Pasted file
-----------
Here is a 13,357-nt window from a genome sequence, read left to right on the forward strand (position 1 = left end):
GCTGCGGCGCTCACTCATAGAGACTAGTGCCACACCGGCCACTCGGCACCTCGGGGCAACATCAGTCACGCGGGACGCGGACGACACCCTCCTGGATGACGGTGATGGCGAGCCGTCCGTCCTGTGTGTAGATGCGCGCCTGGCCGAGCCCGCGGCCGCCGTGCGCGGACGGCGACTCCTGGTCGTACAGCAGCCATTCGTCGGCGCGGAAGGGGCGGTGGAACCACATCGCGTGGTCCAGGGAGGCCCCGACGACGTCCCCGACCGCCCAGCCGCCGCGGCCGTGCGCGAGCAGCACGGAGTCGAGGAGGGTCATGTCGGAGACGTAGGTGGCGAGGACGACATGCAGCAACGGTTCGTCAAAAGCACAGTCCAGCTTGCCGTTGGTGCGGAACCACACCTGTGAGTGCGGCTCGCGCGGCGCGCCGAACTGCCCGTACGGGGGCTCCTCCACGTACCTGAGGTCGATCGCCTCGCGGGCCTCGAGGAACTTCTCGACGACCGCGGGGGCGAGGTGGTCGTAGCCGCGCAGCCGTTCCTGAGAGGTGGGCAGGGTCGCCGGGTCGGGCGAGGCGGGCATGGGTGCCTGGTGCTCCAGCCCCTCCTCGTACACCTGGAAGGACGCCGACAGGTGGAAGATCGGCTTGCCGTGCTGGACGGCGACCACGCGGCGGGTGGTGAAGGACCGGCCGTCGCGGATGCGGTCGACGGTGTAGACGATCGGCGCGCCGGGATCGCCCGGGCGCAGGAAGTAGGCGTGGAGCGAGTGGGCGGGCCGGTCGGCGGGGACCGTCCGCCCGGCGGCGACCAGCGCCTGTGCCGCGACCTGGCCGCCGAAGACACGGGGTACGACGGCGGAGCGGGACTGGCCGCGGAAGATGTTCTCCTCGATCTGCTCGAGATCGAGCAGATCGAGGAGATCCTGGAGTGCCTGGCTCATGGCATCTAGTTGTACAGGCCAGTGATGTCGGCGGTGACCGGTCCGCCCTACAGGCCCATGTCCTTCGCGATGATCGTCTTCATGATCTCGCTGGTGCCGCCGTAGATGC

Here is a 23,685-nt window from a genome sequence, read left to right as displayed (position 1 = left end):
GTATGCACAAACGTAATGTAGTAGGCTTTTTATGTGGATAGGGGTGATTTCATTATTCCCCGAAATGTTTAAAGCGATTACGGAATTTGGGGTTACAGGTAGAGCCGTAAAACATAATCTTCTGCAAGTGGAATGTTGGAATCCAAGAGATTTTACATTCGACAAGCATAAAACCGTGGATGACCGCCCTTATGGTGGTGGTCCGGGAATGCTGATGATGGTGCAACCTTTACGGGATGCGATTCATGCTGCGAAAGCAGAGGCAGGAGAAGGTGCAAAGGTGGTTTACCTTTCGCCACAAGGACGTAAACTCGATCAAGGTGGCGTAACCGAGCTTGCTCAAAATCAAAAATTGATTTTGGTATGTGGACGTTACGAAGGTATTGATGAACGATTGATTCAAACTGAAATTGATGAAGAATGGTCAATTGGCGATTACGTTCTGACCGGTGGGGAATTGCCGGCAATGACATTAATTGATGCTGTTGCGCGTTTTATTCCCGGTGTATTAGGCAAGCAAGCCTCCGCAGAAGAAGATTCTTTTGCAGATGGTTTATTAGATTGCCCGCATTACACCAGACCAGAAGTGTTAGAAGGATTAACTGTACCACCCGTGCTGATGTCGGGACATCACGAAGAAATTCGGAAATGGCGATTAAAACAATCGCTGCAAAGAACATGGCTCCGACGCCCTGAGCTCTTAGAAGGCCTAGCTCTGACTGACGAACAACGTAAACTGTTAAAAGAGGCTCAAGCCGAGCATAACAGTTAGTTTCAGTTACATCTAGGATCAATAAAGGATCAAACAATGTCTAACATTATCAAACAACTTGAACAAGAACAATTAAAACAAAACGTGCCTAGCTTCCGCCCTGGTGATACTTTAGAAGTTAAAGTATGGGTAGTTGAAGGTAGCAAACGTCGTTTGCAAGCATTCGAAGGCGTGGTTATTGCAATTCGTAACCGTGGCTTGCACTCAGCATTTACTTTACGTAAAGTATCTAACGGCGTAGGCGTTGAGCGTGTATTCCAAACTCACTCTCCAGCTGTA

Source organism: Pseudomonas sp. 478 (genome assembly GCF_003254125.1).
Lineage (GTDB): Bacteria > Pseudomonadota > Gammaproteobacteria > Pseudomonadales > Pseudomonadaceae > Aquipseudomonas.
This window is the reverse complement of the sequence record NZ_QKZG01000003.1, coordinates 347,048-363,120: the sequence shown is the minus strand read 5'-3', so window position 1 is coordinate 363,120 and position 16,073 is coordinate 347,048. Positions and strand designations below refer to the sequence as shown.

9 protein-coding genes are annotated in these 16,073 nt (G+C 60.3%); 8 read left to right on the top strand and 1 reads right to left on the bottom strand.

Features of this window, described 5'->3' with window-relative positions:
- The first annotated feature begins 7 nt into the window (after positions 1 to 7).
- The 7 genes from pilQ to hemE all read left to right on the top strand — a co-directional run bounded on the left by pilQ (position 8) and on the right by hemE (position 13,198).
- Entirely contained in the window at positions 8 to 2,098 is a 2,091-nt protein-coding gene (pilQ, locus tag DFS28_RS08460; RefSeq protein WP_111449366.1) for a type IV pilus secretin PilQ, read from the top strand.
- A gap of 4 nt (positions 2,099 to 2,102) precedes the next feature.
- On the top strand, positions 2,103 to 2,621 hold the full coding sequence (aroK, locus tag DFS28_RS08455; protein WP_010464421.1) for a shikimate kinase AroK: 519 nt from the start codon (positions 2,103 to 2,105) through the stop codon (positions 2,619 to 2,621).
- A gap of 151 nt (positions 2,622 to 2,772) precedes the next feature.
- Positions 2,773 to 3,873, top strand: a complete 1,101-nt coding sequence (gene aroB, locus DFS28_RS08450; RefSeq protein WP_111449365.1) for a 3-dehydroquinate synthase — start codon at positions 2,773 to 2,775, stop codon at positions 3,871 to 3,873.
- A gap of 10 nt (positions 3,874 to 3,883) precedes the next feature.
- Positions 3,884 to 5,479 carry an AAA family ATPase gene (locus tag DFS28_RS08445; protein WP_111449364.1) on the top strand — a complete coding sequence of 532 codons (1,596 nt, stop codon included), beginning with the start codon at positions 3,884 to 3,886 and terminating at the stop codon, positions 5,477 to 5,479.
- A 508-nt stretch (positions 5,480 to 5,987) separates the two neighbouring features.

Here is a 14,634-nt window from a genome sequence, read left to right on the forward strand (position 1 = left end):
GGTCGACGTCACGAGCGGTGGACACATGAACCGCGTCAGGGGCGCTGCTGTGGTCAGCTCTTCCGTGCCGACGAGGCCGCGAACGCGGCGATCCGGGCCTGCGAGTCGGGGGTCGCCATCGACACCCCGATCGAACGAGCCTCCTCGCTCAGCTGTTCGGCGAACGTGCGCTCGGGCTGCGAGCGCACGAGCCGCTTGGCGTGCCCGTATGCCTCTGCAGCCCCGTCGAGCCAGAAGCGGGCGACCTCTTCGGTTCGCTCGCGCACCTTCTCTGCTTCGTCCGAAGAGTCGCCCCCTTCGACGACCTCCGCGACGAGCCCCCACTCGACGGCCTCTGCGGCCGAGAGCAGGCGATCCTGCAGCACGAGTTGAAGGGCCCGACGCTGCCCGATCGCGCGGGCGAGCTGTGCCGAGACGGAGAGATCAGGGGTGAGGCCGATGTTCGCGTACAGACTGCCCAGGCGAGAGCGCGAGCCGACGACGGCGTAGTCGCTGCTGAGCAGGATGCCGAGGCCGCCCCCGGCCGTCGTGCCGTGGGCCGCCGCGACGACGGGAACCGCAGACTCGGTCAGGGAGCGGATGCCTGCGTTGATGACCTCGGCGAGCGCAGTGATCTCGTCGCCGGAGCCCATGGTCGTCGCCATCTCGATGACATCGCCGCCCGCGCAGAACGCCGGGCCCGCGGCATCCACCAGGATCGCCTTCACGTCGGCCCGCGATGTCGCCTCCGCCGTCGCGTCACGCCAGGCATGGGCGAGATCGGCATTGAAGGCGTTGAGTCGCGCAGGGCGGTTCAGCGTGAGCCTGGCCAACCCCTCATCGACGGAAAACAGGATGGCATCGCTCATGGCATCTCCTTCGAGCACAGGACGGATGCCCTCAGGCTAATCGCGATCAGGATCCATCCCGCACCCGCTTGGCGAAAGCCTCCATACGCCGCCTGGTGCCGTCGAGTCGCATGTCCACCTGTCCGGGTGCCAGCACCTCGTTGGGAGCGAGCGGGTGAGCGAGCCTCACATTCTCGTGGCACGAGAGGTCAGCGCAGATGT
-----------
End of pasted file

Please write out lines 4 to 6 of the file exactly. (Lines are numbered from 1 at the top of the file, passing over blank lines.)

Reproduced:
GTATGCACAAACGTAATGTAGTAGGCTTTTTATGTGGATAGGGGTGATTTCATTATTCCCCGAAATGTTTAAAGCGATTACGGAATTTGGGGTTACAGGTAGAGCCGTAAAACATAATCTTCTGCAAGTGGAATGTTGGAATCCAAGAGATTTTACATTCGACAAGCATAAAACCGTGGATGACCGCCCTTATGGTGGTGGTCCGGGAATGCTGATGATGGTGCAACCTTTACGGGATGCGATTCATGCTGCGAAAGCAGAGGCAGGAGAAGGTGCAAAGGTGGTTTACCTTTCGCCACAAGGACGTAAACTCGATCAAGGTGGCGTAACCGAGCTTGCTCAAAATCAAAAATTGATTTTGGTATGTGGACGTTACGAAGGTATTGATGAACGATTGATTCAAACTGAAATTGATGAAGAATGGTCAATTGGCGATTACGTTCTGACCGGTGGGGAATTGCCGGCAATGACATTAATTGATGCTGTTGCGCGTTTTATTCCCGGTGTATTAGGCAAGCAAGCCTCCGCAGAAGAAGATTCTTTTGCAGATGGTTTATTAGATTGCCCGCATTACACCAGACCAGAAGTGTTAGAAGGATTAACTGTACCACCCGTGCTGATGTCGGGACATCACGAAGAAATTCGGAAATGGCGATTAAAACAATCGCTGCAAAGAACATGGCTCCGACGCCCTGAGCTCTTAGAAGGCCTAGCTCTGACTGACGAACAACGTAAACTGTTAAAAGAGGCTCAAGCCGAGCATAACAGTTAGTTTCAGTTACATCTAGGATCAATAAAGGATCAAACAATGTCTAACATTATCAAACAACTTGAACAAGAACAATTAAAACAAAACGTGCCTAGCTTCCGCCCTGGTGATACTTTAGAAGTTAAAGTATGGGTAGTTGAAGGTAGCAAACGTCGTTTGCAAGCATTCGAAGGCGTGGTTATTGCAATTCGTAACCGTGGCTTGCACTCAGCATTTACTTTACGTAAAGTATCTAACGGCGTAGGCGTTGAGCGTGTATTCCAAACTCACTCTCCAGCTGTA

Source organism: Pseudomonas sp. 478 (genome assembly GCF_003254125.1).
Lineage (GTDB): Bacteria > Pseudomonadota > Gammaproteobacteria > Pseudomonadales > Pseudomonadaceae > Aquipseudomonas.